Weather Conditions

Effect of the weather on lung conditions

It is important for people with lung conditions to be aware of changes in weather, as extreme weather conditions can worsen symptoms. Inhaling hot, humid air in very hot weather can cause airway inflammation and trigger symptoms. It has also been linked to an increase in respiratory tract infections. Hot weather brings with it more air pollution, which can affect breathing. Cold, dry air and strong winds can irritate airways and cause wheezing, coughing and shortness of breath.

How to stay well in hot weather

In hot weather it is important to stay well hydrated. For people with certain lung conditions, dehydration can cause mucus to become thick and sticky. This can make people more sensitive to existing allergies and vulnerable to illness. Keeping your flat or house cool is important in warm or hot weather- closing curtains and using plug-in fans can help.

On hot days, you should continue to eat as usual, and drink plenty so that you do not become dehydrated. Stay out of the sun if you can and avoid going out during the hottest part of the day if possible. Take cool showers and baths to help to prevent your body from overheating. Light weight, loose fitting clothing may also help you to feel more comfortable. There is more about how to look after your lungs in hot weather on the ASTHMA + LUNG UK website.

How to stay well in cold weather

In cold weather it is important to keep your home, and yourself, warm. You should try to keep your home to at least 18°C throughout the day and night. You can also stay warm by wearing layers of clothing- it’s a good idea to have hot drinks throughout the day too, and at least one hot meal per day.

Avoid going out in very cold weather if you can. During the winter months, consider keeping a small stock of non-perishable foods (e.g. tins of soup, canned fruit) in your home so that you don’t need to go out for a few days if the weather is very bad.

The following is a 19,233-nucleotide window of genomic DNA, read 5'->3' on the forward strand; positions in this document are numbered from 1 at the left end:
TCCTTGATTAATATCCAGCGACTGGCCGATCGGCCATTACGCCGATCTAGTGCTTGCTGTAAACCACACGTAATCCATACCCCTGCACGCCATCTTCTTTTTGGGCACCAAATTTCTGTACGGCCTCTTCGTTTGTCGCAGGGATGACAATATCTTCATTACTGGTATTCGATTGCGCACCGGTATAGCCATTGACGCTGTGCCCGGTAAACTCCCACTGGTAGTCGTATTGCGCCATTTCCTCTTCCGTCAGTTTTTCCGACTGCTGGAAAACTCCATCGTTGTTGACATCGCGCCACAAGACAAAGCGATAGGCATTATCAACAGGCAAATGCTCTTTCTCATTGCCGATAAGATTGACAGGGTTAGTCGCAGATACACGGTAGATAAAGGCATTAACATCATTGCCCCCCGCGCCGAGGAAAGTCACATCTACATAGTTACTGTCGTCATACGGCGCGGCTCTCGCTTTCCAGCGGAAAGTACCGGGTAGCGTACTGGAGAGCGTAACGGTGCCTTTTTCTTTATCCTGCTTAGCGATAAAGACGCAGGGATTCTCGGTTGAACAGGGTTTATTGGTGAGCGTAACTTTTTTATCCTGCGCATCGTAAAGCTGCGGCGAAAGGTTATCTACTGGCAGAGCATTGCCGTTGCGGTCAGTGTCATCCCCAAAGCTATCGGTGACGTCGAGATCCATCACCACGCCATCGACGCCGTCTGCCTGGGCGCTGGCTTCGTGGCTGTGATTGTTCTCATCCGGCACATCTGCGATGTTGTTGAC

Wrap up well when you go outside, and make sure to keep your hands, feet and head warm by wearing gloves, thick socks and a hat, as well as a warm coat and scarf. You can help to warm the air you breathe in by loosely wrapping a scarf around your nose and mouth. In the colder months, people often do less physical activity, so it is important to remain as physically active as you can. Follow any guidance you have been given by your GP, respiratory nurse or specialist respiratory team.

Make sure to check the weather before you go out in the cold, including temperature and humidity levels- if it is too cold, windy or humid outside, it could affect your breathing. When you do go out in cold weather, you should ensure to carry reliever medication with you, as cold weather can tighten your airways and make breathing more difficult. You can help to warm the air entering your lungs by breathing through your nose, instead of your mouth.
To help yourself stay well in the winter, make sure to keep up with your vaccinations including the pneumonia vaccination and the annual flu vaccination. Stay away from people with colds and other contagious illnesses, to lower the risk of you becoming ill with a virus. There is more about how to keep well in the cold on the ASTHMA + LUNG website.

How else can I help myself?

It is helpful to monitor air quality, as people with lung conditions can be more sensitive to airborne pollutants. These may be things such as dust particles or vehicle exhaust fumes, which can become more of a problem during certain weather conditions. Air pollution can irritate the nose, throat and lungs, causing coughing, wheezing, shortness of breath, chest tightness and increased mucus. This can lead to symptoms worsening, e.g., an asthma attack or COPD flare-up. You can keep a check on the air pollution forecast for today and the coming days. Hay fever can affect some lung conditions and cause symptoms to be triggered- it is a good idea to know your pollen triggers. Asthma + Lung UK have more information and a viewable pollen calendar.

Keeping an eye on the weather forecast and/ or pollen forecast can help to avoid situations which may trigger symptoms. It is helpful to understand the things which might trigger your own symptoms, so that you can avoid these. E.g., Stay away from busy roads on high pollution days, avoid going outside in extreme heat and wrap up warm in cold weather. Take all medications as prescribed.